Marching band is winding down with the football season, which means that our still fledgling New member education program will soon be undergoing tweaking and adjustment.
This blog is not about that though, so I will just say here and now that the program will not see many changes from last year to this year and instead discuss our rushing efforts and the new doctrine which I believe will drive our membership rates and retention up in coming years.
It involves changing the way we think about service, musicianship, brotherhood, rushing and leadership in one distinct way: it's all connected.
That's right, by realizing that service to the band can also mean brotherhood or that brotherhood can also mean musicianship, we begin to evolve our understanding of just what it is we are here to do.
For me, it's simple. The band program at Otterbein loves our monetary support, but doesn't necessarily need it. It appreciates us taking the initiative to clean the band room carpet and fix chairs, but it doesn't always need it and it certainly benefits from our leadership, though it doesn't often openly ask for it.
Of course, we will continue to do all of these things but one thing that we haven't done nearly enough of that is purpose related and would fill an enormous void in the college band experience: socialization.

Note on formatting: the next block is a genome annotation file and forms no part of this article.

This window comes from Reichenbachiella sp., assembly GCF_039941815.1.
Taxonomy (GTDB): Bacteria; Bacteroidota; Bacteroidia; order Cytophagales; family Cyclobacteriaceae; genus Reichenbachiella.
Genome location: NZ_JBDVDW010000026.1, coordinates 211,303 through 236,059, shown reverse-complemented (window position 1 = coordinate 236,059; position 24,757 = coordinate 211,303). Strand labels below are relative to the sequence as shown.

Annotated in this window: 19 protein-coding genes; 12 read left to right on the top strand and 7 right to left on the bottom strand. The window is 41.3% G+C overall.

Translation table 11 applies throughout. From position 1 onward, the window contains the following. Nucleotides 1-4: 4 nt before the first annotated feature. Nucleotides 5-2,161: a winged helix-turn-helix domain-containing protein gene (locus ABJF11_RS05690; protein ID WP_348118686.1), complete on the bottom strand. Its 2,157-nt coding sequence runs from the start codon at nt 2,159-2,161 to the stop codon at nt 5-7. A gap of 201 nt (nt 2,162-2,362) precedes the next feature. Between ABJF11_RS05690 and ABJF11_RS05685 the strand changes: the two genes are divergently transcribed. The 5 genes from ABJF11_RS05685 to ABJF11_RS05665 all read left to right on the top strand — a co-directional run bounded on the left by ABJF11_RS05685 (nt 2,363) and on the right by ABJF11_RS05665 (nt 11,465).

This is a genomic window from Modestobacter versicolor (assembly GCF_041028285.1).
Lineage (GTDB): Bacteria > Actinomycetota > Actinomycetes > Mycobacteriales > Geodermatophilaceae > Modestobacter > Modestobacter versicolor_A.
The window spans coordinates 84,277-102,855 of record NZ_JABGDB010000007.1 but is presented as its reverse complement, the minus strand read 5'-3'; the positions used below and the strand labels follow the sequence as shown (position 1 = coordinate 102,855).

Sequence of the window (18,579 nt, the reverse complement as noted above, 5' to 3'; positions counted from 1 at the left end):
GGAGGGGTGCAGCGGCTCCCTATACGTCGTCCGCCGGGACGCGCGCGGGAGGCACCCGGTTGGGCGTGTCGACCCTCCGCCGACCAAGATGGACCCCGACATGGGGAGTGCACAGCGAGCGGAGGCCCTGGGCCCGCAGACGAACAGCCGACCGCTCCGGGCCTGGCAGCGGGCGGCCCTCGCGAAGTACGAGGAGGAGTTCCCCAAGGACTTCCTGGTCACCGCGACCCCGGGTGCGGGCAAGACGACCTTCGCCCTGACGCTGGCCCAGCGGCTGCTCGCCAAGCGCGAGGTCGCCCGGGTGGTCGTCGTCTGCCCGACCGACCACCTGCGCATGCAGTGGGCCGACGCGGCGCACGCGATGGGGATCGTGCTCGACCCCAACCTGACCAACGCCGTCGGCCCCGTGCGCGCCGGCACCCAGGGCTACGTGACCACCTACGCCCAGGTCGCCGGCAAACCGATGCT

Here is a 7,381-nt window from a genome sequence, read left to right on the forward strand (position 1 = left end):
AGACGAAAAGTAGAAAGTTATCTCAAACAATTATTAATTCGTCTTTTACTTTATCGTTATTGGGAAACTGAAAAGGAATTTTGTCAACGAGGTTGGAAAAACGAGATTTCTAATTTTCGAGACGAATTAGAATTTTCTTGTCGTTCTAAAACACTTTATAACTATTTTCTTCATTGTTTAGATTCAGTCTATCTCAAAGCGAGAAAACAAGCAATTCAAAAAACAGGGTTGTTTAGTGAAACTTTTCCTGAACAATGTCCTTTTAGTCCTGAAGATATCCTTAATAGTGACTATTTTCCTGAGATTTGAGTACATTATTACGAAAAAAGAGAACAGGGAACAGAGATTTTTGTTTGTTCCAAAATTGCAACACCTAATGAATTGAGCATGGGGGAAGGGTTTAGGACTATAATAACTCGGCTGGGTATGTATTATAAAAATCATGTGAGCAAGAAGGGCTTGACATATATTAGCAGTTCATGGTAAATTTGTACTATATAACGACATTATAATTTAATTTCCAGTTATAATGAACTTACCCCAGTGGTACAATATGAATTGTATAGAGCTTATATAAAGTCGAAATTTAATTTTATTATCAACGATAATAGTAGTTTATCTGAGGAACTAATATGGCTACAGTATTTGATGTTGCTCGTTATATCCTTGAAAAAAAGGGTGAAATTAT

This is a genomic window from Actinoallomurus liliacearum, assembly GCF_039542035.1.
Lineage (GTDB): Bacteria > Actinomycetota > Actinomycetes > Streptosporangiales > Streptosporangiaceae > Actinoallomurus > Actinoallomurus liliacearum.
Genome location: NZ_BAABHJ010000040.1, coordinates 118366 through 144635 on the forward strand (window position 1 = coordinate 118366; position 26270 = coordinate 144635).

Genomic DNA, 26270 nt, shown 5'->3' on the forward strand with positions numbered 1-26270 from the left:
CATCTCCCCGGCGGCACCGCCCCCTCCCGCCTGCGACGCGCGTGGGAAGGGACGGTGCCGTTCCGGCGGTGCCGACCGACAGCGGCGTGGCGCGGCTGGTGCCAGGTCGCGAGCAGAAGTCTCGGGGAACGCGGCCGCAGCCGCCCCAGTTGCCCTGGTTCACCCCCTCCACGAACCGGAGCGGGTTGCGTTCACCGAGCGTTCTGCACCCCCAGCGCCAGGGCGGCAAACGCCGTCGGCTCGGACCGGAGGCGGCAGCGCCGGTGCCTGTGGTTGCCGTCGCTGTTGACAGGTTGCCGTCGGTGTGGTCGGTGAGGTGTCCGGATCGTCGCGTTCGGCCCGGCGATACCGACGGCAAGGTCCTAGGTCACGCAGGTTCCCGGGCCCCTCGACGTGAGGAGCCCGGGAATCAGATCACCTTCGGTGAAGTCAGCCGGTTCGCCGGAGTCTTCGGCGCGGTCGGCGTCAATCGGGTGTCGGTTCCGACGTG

The band program lacks a level of closeness and socialization that is present and powerful in countless collegiate band programs across the country- I know this because I have seen many!
Therefore, recognizing that the greatest service we can give to the bands is entirely social and by organizing social gatherings and functions for it, we can enrich the band program, raise morale and most importantly for us: gain valuable, worthy and enthusiastic recruits.
Changing the way we view our role in the program changes everything and that's what we are striving to do.
For instance, we are hosting open brotherhood events; inviting band members to our functions not as prospectives, but as band member. We are shifting that vernacular so that we are considering everyone and so that what we do and say reflects that our primary goal is to promote fantastic social atmosphere.
To do this, all of the committee chairs are working together where their duties cross and their purposes are sympathetic, meaning that planning and execution for a single event crosses multiple desks before completion.
From there, I don't think it is too difficult to see how this might affect our recruitment and I'll be giving another blog in the spring to tell you all just how much.
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